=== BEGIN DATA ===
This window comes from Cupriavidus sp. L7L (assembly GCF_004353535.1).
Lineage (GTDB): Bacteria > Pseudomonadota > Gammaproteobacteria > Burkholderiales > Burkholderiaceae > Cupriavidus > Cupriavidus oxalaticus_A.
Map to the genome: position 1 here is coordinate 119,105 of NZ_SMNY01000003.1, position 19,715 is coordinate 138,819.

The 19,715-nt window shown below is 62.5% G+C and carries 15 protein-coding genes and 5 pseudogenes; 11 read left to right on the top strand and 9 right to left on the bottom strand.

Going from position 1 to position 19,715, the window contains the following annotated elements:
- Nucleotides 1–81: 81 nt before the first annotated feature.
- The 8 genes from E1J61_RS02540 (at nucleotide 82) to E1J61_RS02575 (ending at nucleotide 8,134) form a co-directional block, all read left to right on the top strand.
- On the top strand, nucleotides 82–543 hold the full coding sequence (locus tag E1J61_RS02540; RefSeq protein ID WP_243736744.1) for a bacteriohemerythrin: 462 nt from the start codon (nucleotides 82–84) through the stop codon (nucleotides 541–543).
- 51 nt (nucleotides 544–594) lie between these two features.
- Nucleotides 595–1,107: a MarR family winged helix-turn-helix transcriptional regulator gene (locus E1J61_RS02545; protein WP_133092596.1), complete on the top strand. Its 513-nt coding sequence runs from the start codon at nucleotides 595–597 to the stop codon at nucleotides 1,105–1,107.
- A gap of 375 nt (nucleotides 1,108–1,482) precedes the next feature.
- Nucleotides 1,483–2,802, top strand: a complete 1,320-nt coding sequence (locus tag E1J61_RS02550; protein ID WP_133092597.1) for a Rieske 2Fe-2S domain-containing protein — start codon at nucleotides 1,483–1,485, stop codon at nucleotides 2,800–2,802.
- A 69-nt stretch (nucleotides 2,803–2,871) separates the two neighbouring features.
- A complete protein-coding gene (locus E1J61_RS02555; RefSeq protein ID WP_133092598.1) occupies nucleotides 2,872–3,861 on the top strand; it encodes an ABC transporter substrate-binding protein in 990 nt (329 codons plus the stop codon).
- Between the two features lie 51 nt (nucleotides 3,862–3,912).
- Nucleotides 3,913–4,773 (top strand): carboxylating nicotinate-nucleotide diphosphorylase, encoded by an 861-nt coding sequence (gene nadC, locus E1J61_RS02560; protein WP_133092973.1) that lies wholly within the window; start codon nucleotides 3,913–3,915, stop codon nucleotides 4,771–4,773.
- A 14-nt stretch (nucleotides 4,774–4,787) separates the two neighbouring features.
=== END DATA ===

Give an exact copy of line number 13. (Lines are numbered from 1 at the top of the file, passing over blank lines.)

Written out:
- A 69-nt stretch (nucleotides 2,803–2,871) separates the two neighbouring features.